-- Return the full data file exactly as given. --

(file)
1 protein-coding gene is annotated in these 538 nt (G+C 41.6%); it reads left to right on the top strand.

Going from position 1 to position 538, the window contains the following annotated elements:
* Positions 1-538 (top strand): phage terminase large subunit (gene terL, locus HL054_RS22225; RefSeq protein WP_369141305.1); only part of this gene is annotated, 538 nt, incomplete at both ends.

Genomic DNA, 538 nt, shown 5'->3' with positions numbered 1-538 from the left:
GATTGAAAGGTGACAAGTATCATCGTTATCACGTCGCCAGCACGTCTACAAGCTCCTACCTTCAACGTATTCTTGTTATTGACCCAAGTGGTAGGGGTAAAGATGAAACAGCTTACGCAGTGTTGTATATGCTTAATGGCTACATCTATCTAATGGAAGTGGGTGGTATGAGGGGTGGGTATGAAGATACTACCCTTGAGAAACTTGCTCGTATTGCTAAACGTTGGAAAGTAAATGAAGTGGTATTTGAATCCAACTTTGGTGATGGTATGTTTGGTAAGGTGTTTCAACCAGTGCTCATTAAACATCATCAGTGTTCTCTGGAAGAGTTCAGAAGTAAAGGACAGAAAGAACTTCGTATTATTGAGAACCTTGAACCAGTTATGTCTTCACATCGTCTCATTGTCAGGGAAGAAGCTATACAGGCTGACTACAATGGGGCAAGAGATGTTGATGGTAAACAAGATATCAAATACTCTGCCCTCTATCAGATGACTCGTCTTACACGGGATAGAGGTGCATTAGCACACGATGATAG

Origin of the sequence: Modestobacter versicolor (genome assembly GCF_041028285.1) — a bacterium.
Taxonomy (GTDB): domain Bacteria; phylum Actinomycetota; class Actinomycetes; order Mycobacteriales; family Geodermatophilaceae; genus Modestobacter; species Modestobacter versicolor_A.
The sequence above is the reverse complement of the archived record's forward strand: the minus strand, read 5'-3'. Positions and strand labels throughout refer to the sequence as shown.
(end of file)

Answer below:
1 protein-coding gene is annotated in these 538 nt (G+C 41.6%); it reads left to right on the top strand.

Going from position 1 to position 538, the window contains the following annotated elements:
* Positions 1-538 (top strand): phage terminase large subunit (gene terL, locus HL054_RS22225; RefSeq protein WP_369141305.1); only part of this gene is annotated, 538 nt, incomplete at both ends.

Genomic DNA, 538 nt, shown 5'->3' with positions numbered 1-538 from the left:
GATTGAAAGGTGACAAGTATCATCGTTATCACGTCGCCAGCACGTCTACAAGCTCCTACCTTCAACGTATTCTTGTTATTGACCCAAGTGGTAGGGGTAAAGATGAAACAGCTTACGCAGTGTTGTATATGCTTAATGGCTACATCTATCTAATGGAAGTGGGTGGTATGAGGGGTGGGTATGAAGATACTACCCTTGAGAAACTTGCTCGTATTGCTAAACGTTGGAAAGTAAATGAAGTGGTATTTGAATCCAACTTTGGTGATGGTATGTTTGGTAAGGTGTTTCAACCAGTGCTCATTAAACATCATCAGTGTTCTCTGGAAGAGTTCAGAAGTAAAGGACAGAAAGAACTTCGTATTATTGAGAACCTTGAACCAGTTATGTCTTCACATCGTCTCATTGTCAGGGAAGAAGCTATACAGGCTGACTACAATGGGGCAAGAGATGTTGATGGTAAACAAGATATCAAATACTCTGCCCTCTATCAGATGACTCGTCTTACACGGGATAGAGGTGCATTAGCACACGATGATAG

Origin of the sequence: Modestobacter versicolor (genome assembly GCF_041028285.1) — a bacterium.
Taxonomy (GTDB): domain Bacteria; phylum Actinomycetota; class Actinomycetes; order Mycobacteriales; family Geodermatophilaceae; genus Modestobacter; species Modestobacter versicolor_A.
The sequence above is the reverse complement of the archived record's forward strand: the minus strand, read 5'-3'. Positions and strand labels throughout refer to the sequence as shown.